Nathan's story is also a call for me as your pastor to examine my service. Our son Richard is quite active on social media and I admit I skip most of his posts on religion or politics. But he posted one earlier this week that struck a chord. He shared a Jordan Wilson post about church leaders. It reminded me of David's story. But all of us in the church, especially us leaders need to be mindful of the temptations we may face. He writes, “Sadly we have to ask ourselves, is it really that rare to see an elder of a church with a pride problem that ends in weird, manipulative, and destructive behavior? What is at the root of all of this? With this kind of culture, the Pastor begins to see himself as indispensable to the Kingdom. This is how a complex develops. He can’t fail. He convinces his elder team that he can’t fail. The Kingdom is on the line. He begins to justify all manor of moral compromises with the misguided notion that 'it’s for the kingdom' which he sees as the same thing as “the church”. He begins to excuse behavior in himself that he calls out ruthlessly in others.” A person could write the exact same thing about David. And we all have a bit of that sin of pride; of justifying our actions; of excusing in our lives what we wouldn't in others'. It is hard to be humble, hard to look at our sin honestly. It is not necessarily a fun exercise, but it is important. And as we gather for communion, we examine our preparedness to enter into that special connection. Consider for a moment how we have fallen short both of God's expectations and our own. We'll take a few moments of silent prayer to examine how we may fall short of God's call.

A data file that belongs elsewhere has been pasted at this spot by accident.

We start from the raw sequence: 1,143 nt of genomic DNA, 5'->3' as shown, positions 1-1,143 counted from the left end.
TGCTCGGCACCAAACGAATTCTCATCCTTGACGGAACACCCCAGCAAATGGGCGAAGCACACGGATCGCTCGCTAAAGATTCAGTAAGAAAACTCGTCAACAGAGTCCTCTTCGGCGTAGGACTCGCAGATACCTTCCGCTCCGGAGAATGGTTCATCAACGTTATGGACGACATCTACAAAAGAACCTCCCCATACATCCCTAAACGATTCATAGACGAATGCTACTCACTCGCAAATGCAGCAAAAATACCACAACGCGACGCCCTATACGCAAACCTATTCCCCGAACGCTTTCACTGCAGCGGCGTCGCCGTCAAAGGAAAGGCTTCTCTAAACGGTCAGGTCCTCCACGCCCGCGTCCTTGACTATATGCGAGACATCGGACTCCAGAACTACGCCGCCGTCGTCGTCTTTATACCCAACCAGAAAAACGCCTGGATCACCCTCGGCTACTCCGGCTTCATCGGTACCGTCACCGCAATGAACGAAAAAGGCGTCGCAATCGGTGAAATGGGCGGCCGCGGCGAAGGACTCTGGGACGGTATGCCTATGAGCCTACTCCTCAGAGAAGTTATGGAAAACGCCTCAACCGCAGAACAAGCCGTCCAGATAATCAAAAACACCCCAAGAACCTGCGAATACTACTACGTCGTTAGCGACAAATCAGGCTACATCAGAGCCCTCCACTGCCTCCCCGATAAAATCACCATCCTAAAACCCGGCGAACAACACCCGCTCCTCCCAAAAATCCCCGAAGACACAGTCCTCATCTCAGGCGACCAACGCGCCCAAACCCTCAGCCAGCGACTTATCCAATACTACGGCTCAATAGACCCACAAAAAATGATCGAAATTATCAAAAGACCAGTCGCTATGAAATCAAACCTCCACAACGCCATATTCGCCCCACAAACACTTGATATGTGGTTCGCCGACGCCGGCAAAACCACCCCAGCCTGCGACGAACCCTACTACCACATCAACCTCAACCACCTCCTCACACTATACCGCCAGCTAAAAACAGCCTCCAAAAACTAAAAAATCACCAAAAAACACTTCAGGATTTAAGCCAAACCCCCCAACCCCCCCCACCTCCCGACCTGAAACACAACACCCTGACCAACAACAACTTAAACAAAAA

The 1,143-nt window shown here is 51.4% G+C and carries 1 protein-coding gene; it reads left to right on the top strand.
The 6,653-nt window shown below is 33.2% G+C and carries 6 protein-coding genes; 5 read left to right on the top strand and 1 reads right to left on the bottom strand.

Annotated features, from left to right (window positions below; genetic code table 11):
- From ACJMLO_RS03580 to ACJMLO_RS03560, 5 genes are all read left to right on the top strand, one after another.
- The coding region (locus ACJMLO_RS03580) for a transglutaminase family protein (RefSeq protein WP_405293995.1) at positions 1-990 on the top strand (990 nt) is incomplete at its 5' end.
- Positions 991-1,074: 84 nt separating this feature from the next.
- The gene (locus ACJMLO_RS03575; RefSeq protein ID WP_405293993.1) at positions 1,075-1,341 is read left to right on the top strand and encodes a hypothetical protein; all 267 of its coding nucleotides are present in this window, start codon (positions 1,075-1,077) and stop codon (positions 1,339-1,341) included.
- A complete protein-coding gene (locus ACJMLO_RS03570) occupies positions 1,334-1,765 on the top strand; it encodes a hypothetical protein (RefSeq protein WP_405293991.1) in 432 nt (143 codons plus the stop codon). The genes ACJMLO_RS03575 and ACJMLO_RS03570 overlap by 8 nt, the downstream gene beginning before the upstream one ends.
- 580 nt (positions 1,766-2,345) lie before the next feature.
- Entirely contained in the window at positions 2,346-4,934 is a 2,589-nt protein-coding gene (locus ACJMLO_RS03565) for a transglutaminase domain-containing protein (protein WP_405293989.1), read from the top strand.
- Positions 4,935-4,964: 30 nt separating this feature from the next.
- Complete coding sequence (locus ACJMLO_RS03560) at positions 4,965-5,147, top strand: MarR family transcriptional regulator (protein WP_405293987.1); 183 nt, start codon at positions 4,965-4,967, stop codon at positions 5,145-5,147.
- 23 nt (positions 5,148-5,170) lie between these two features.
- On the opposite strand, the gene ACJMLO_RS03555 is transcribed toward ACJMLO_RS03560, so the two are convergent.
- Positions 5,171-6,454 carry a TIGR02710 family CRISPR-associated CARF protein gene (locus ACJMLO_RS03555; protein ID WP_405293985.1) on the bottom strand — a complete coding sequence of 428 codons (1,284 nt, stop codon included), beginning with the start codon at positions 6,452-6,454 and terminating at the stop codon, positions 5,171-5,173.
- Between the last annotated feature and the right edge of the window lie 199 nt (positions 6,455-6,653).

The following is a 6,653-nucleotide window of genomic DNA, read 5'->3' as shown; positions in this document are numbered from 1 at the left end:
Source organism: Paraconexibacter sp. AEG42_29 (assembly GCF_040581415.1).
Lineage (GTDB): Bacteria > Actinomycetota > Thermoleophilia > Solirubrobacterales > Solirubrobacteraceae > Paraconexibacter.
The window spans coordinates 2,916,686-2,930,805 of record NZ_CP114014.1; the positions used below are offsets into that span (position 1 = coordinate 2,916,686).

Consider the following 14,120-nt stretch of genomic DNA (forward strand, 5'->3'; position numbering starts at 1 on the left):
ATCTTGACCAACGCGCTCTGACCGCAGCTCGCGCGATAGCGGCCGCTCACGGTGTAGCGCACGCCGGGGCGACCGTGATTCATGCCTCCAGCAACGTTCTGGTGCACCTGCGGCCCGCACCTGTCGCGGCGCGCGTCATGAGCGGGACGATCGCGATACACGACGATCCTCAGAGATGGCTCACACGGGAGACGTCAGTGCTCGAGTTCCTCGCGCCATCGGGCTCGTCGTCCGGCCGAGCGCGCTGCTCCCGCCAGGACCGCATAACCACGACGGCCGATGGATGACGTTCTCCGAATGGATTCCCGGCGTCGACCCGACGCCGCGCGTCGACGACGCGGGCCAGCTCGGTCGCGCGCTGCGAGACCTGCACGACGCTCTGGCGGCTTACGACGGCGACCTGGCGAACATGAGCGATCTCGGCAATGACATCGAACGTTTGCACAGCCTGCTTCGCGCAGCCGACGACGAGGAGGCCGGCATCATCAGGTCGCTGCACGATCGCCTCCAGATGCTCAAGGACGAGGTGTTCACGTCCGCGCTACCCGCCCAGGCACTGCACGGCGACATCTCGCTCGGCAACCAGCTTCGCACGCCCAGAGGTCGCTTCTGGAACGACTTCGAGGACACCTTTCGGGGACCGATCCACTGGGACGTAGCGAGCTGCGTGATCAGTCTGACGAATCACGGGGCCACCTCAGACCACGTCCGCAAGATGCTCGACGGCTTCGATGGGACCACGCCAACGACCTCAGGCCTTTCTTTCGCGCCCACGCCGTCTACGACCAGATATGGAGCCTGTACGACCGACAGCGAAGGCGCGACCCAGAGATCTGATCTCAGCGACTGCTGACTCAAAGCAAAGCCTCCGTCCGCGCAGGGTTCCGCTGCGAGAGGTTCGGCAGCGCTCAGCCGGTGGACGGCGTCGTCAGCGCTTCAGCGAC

This is not an exercise in guilt but an exercise to help us realize the wonderful gift of redemption is ours in Jesus. For as children of God, we are not left wallowing in our failures. Rather, God's abundant love and mercy can redeem our sin. We are always welcome into God's presence and we are forgiven in and through the grace of Jesus. We are not gathered here this morning because we are a group of perfect people. We are sinners in need of forgiveness and God gives us forgiveness freely and abundantly. Julie watches the old TV show Touched by an Angel most mornings. Friday Monica said this which I think fits right here: “no mistake you ever made is bigger than God's power to fix it.” Offer your mistakes to God, come to Jesus just as you are. Let God's grace heal you and the Spirit make you a new creation in Christ Jesus. Come to God and be forgiven. Amen.
Hymn: Just As I Am 370 PH